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Quick Intro to Cloud Custodian

February 4, 2019

Unleashing hundreds or even thousands of developers onto a public cloud platform is almost certainly a case study in chaos engineering. The potential for giant bills, security and compliance run-out is not a matter of if, but when.

There is a huge need to enable developers to practice more modern cloud native deployment practices, but enforce guardrails to keep them from shooting themselves in the foot. Organizations can greatly increase developer satisfaction and productivity by making the cloud easy and compliant.

Bring in the Custodian

Some cloud providers are only just now starting to roll out their own security and compliance tools. For example, Amazon has just announced their AWS Security Hub product. This deals with some issues around compliance, but not necessarily the issues of cost control.

We have started using Cloud Custodian internally on customer projects to help automate simple tasks, such as office hours for development and staging instances. There is no good reason to run these instances after office hours, since most folks have personal lives and are probably not even looking at these instances outside of work.

To get started, you need Cloud Custodian installed into a virtualenv on your local computer. That can be done like this:

$ virtualenv --python python2 custodian
$ . custodian/bin/activate
(custodian) $ pip install c7n

I use virtualenvwrapper for tools like this so I can activate it while working on any project, like so:

$ mkvirtualenv --python python2 custodian
(custodian) $ pip install c7n

Later when needing it, you can just use the workon command to enable it.

$ workon custodian
(custodian) $ custodian -h
usage: custodian [-h] {run,schema,report,logs,metrics,version,validate} ...

Make sure to check out the Cloud Custodian Docs for some more help and examples.

Let’s jump in

This might be easier to explain with a simple example.

Let’s say that every day we only want our testing instances available for use from noon to 4pm. So now, instead of running 24 hours a day, it only runs for 4 hours. This would reduce our AWS bill for this set of servers by over 80%.

  - name: offhours-stop-ec2
    description: |
      Shutdown all running EC2 instances that have the tag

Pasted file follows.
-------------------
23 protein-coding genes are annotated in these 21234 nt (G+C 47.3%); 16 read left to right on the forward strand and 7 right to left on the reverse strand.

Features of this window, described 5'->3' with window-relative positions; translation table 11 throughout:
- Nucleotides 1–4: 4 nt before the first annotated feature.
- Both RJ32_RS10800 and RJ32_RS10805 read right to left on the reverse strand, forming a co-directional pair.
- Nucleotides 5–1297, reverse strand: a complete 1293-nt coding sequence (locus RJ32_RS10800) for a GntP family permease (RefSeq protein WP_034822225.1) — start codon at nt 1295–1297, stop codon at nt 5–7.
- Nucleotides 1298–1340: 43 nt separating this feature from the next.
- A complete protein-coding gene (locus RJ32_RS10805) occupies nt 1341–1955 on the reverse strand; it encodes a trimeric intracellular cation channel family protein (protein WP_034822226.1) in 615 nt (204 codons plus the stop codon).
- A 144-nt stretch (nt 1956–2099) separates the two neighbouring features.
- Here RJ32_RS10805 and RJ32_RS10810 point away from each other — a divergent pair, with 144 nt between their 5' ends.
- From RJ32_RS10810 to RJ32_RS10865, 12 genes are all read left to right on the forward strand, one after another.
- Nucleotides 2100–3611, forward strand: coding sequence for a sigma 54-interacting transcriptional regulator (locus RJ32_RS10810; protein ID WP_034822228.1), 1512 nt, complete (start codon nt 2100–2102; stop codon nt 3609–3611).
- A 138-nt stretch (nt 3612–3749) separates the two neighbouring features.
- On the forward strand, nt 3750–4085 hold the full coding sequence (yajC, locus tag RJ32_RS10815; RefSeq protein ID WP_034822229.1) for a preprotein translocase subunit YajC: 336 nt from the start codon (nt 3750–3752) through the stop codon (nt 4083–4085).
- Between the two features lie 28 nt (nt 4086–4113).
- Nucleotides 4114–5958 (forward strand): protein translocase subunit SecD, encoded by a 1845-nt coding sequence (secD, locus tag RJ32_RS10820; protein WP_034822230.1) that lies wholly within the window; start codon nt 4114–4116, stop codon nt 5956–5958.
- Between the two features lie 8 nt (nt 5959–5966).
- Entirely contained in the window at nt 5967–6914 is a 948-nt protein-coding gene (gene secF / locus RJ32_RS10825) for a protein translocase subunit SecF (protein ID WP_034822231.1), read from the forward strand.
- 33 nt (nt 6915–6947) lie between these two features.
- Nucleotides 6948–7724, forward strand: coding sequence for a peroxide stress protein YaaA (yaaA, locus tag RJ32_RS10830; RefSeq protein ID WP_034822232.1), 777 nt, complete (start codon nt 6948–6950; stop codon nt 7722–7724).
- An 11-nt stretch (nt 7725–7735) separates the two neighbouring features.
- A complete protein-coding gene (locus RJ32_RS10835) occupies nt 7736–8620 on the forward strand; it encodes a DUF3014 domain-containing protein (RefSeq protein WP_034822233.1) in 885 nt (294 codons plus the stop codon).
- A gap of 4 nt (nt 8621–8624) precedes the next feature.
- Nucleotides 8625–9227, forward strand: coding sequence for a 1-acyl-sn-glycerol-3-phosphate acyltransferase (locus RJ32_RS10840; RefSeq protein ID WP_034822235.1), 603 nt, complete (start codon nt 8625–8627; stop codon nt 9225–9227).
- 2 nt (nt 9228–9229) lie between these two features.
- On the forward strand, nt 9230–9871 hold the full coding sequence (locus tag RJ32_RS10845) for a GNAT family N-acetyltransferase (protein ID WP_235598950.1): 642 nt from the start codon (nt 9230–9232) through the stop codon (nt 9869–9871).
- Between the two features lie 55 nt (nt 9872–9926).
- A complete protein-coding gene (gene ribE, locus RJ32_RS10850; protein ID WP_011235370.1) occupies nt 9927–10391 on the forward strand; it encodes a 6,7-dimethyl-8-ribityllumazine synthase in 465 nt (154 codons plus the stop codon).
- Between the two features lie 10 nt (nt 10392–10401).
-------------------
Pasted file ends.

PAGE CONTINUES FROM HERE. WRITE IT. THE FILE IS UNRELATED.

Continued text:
`maid_offhours` applied.
      type: periodic
      schedule: "rate(1 hour)"
      role: arn:aws:iam::243886768005:role/cloud_custodian
    resource: ec2
      - type: offhour
        default_tz: America/Indiana/Indianapolis
        offhour: 16
      - stop

  - name: onhours-start-ec2
    description: |
      Start all stopped EC2 instances that have the tag
      `maid_offhours` applied.
      type: periodic
      schedule: "rate(1 hour)"
      role: arn:aws:iam::243886768005:role/cloud_custodian
    resource: ec2
      - type: onhour
        default_tz: America/Indiana/Indianapolis
        onhour: 12
      - start

Prior to running this policy, you will need to create the IAM role that you will fill in above. I just created one called cloud_custodian. It will need to have privileges that allow it to perform the operations in your policy.

Now to install this policy, you just run the custodian command like this:

$ custodian run --output-dir=. hours.yaml

This will install the Custodian policy into AWS Lambda with the schedule provided in the policy specification. It will also make a directory per policy in your YAML file that contains the log output for the run.

By default, Cloud Custodian will observe weekends and not turn your instances back on over the weekend. You can override this by specifying weekends: false in your filter specification.

The last piece of the puzzle is to tag your EC2 instances so that this policy will apply to them. The default behavior is for instance to opt-in to the hours policy. This is controlled via the filter called opt-out. You can switch that to true and use other criteria to target your instances. With the default opt-in stance, you will need to add a tag with the key maid_offhours and a value of on. Now when the lambda runs on its schedule, your instances will turn on and off throughout the workweek.

It is possible to establish those hours via the tags on your EC2 instances. The value for the maid_offhours can be set to values other than just on. For example, you can specify alternate time zones and hours for turning the instance on and off with a value like this:


Another tip, you can rename what tag Custodian looks for. If you already have some tag management in place and want to target a set of instances that have a pre-existing tag, you can change it in the filter of your policy with the tag: mycustom_hours key and value.

Nice and Tidy

The project is Open Source and is open to pull requests. Enjoy keeping your AWS environment nice and tidy. In a future post, I’ll demonstrate some of the self healing compliance capabilities of the tool.

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